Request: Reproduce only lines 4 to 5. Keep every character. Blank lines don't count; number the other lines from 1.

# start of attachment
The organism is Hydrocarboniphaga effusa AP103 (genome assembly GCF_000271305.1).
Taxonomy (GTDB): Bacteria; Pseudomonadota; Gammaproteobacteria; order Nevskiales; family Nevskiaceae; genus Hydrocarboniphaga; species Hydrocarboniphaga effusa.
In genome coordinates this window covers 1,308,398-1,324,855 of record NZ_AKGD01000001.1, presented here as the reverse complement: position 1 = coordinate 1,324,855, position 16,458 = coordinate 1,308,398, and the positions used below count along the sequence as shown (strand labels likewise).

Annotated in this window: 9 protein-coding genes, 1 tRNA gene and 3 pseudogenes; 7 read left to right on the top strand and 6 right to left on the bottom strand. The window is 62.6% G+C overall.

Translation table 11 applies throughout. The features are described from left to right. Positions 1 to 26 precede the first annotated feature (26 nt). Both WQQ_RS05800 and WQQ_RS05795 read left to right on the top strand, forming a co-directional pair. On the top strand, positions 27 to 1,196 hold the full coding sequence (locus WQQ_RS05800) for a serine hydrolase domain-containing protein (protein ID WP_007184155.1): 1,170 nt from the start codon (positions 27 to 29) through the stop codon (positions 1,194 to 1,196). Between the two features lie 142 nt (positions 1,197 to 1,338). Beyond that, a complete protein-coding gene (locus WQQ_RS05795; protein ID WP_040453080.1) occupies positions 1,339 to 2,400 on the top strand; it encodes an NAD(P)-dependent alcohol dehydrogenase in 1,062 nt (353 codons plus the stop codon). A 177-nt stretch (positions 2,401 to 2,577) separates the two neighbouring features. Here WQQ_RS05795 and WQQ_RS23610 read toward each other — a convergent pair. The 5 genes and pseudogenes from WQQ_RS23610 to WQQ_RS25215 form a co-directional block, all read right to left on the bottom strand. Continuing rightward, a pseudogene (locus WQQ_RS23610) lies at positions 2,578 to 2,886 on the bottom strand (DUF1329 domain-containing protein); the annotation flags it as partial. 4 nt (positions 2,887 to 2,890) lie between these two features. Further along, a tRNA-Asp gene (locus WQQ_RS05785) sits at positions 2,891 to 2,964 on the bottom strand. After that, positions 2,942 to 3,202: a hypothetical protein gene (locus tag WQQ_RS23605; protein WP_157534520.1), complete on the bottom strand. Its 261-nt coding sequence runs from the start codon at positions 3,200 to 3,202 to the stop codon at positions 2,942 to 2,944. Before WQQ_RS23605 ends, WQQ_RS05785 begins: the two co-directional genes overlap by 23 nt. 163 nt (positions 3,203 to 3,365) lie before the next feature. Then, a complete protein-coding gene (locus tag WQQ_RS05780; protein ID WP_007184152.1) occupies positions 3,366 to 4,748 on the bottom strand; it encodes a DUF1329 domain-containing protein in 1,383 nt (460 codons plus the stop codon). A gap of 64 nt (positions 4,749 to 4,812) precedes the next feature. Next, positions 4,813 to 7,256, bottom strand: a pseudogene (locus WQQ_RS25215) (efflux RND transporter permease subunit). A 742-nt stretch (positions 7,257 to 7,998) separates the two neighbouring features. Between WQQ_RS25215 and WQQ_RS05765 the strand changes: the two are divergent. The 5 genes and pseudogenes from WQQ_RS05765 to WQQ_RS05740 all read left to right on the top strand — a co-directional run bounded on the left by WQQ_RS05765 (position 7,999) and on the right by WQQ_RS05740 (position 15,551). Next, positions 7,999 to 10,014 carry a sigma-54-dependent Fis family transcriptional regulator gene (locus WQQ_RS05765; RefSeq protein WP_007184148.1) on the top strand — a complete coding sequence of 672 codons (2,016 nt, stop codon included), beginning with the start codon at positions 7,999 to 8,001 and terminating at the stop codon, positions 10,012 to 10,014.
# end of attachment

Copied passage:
Annotated in this window: 9 protein-coding genes, 1 tRNA gene and 3 pseudogenes; 7 read left to right on the top strand and 6 right to left on the bottom strand. The window is 62.6% G+C overall.

Translation table 11 applies throughout. The features are described from left to right. Positions 1 to 26 precede the first annotated feature (26 nt). Both WQQ_RS05800 and WQQ_RS05795 read left to right on the top strand, forming a co-directional pair. On the top strand, positions 27 to 1,196 hold the full coding sequence (locus WQQ_RS05800) for a serine hydrolase domain-containing protein (protein ID WP_007184155.1): 1,170 nt from the start codon (positions 27 to 29) through the stop codon (positions 1,194 to 1,196). Between the two features lie 142 nt (positions 1,197 to 1,338). Beyond that, a complete protein-coding gene (locus WQQ_RS05795; protein ID WP_040453080.1) occupies positions 1,339 to 2,400 on the top strand; it encodes an NAD(P)-dependent alcohol dehydrogenase in 1,062 nt (353 codons plus the stop codon). A 177-nt stretch (positions 2,401 to 2,577) separates the two neighbouring features. Here WQQ_RS05795 and WQQ_RS23610 read toward each other — a convergent pair. The 5 genes and pseudogenes from WQQ_RS23610 to WQQ_RS25215 form a co-directional block, all read right to left on the bottom strand. Continuing rightward, a pseudogene (locus WQQ_RS23610) lies at positions 2,578 to 2,886 on the bottom strand (DUF1329 domain-containing protein); the annotation flags it as partial. 4 nt (positions 2,887 to 2,890) lie between these two features. Further along, a tRNA-Asp gene (locus WQQ_RS05785) sits at positions 2,891 to 2,964 on the bottom strand. After that, positions 2,942 to 3,202: a hypothetical protein gene (locus tag WQQ_RS23605; protein WP_157534520.1), complete on the bottom strand. Its 261-nt coding sequence runs from the start codon at positions 3,200 to 3,202 to the stop codon at positions 2,942 to 2,944. Before WQQ_RS23605 ends, WQQ_RS05785 begins: the two co-directional genes overlap by 23 nt. 163 nt (positions 3,203 to 3,365) lie before the next feature. Then, a complete protein-coding gene (locus tag WQQ_RS05780; protein ID WP_007184152.1) occupies positions 3,366 to 4,748 on the bottom strand; it encodes a DUF1329 domain-containing protein in 1,383 nt (460 codons plus the stop codon). A gap of 64 nt (positions 4,749 to 4,812) precedes the next feature. Next, positions 4,813 to 7,256, bottom strand: a pseudogene (locus WQQ_RS25215) (efflux RND transporter permease subunit). A 742-nt stretch (positions 7,257 to 7,998) separates the two neighbouring features. Between WQQ_RS25215 and WQQ_RS05765 the strand changes: the two are divergent. The 5 genes and pseudogenes from WQQ_RS05765 to WQQ_RS05740 all read left to right on the top strand — a co-directional run bounded on the left by WQQ_RS05765 (position 7,999) and on the right by WQQ_RS05740 (position 15,551). Next, positions 7,999 to 10,014 carry a sigma-54-dependent Fis family transcriptional regulator gene (locus WQQ_RS05765; RefSeq protein WP_007184148.1) on the top strand — a complete coding sequence of 672 codons (2,016 nt, stop codon included), beginning with the start codon at positions 7,999 to 8,001 and terminating at the stop codon, positions 10,012 to 10,014.